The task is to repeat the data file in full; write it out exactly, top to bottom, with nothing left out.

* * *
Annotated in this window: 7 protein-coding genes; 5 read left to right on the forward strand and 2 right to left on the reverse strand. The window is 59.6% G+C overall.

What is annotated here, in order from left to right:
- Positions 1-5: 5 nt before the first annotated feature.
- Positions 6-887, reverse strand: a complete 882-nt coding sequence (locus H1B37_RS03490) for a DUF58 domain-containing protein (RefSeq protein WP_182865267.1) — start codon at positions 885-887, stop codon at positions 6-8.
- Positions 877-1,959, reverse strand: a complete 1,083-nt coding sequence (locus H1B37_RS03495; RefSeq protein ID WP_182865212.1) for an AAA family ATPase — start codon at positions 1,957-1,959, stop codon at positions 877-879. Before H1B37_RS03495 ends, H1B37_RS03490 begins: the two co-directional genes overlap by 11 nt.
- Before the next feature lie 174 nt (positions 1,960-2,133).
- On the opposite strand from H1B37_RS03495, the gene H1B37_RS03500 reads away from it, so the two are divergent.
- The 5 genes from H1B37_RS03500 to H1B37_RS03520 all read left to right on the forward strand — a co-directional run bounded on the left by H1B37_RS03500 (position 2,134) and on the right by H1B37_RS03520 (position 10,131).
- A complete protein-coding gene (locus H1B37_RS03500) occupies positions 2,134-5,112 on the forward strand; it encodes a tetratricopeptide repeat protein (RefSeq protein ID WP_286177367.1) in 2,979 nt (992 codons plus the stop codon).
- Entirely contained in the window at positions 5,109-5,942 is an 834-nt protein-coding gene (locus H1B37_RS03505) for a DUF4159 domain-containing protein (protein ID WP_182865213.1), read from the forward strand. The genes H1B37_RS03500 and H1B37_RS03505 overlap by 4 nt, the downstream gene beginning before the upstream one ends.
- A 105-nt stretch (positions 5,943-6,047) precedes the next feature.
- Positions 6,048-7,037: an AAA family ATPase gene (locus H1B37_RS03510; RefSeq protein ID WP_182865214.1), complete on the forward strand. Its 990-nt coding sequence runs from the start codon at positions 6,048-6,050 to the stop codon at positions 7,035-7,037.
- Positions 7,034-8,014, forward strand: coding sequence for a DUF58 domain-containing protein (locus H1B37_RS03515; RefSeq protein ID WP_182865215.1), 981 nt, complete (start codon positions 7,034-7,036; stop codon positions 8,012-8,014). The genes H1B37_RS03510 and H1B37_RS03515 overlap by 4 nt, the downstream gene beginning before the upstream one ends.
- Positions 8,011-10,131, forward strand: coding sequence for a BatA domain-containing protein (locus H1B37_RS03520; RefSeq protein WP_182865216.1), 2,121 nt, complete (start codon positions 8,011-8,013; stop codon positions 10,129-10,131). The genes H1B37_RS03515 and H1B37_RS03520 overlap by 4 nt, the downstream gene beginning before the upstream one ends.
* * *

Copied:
Annotated in this window: 7 protein-coding genes; 5 read left to right on the forward strand and 2 right to left on the reverse strand. The window is 59.6% G+C overall.

What is annotated here, in order from left to right:
- Positions 1-5: 5 nt before the first annotated feature.
- Positions 6-887, reverse strand: a complete 882-nt coding sequence (locus H1B37_RS03490) for a DUF58 domain-containing protein (RefSeq protein WP_182865267.1) — start codon at positions 885-887, stop codon at positions 6-8.
- Positions 877-1,959, reverse strand: a complete 1,083-nt coding sequence (locus H1B37_RS03495; RefSeq protein ID WP_182865212.1) for an AAA family ATPase — start codon at positions 1,957-1,959, stop codon at positions 877-879. Before H1B37_RS03495 ends, H1B37_RS03490 begins: the two co-directional genes overlap by 11 nt.
- Before the next feature lie 174 nt (positions 1,960-2,133).
- On the opposite strand from H1B37_RS03495, the gene H1B37_RS03500 reads away from it, so the two are divergent.
- The 5 genes from H1B37_RS03500 to H1B37_RS03520 all read left to right on the forward strand — a co-directional run bounded on the left by H1B37_RS03500 (position 2,134) and on the right by H1B37_RS03520 (position 10,131).
- A complete protein-coding gene (locus H1B37_RS03500) occupies positions 2,134-5,112 on the forward strand; it encodes a tetratricopeptide repeat protein (RefSeq protein ID WP_286177367.1) in 2,979 nt (992 codons plus the stop codon).
- Entirely contained in the window at positions 5,109-5,942 is an 834-nt protein-coding gene (locus H1B37_RS03505) for a DUF4159 domain-containing protein (protein ID WP_182865213.1), read from the forward strand. The genes H1B37_RS03500 and H1B37_RS03505 overlap by 4 nt, the downstream gene beginning before the upstream one ends.
- A 105-nt stretch (positions 5,943-6,047) precedes the next feature.
- Positions 6,048-7,037: an AAA family ATPase gene (locus H1B37_RS03510; RefSeq protein ID WP_182865214.1), complete on the forward strand. Its 990-nt coding sequence runs from the start codon at positions 6,048-6,050 to the stop codon at positions 7,035-7,037.
- Positions 7,034-8,014, forward strand: coding sequence for a DUF58 domain-containing protein (locus H1B37_RS03515; RefSeq protein ID WP_182865215.1), 981 nt, complete (start codon positions 7,034-7,036; stop codon positions 8,012-8,014). The genes H1B37_RS03510 and H1B37_RS03515 overlap by 4 nt, the downstream gene beginning before the upstream one ends.
- Positions 8,011-10,131, forward strand: coding sequence for a BatA domain-containing protein (locus H1B37_RS03520; RefSeq protein WP_182865216.1), 2,121 nt, complete (start codon positions 8,011-8,013; stop codon positions 10,129-10,131). The genes H1B37_RS03515 and H1B37_RS03520 overlap by 4 nt, the downstream gene beginning before the upstream one ends.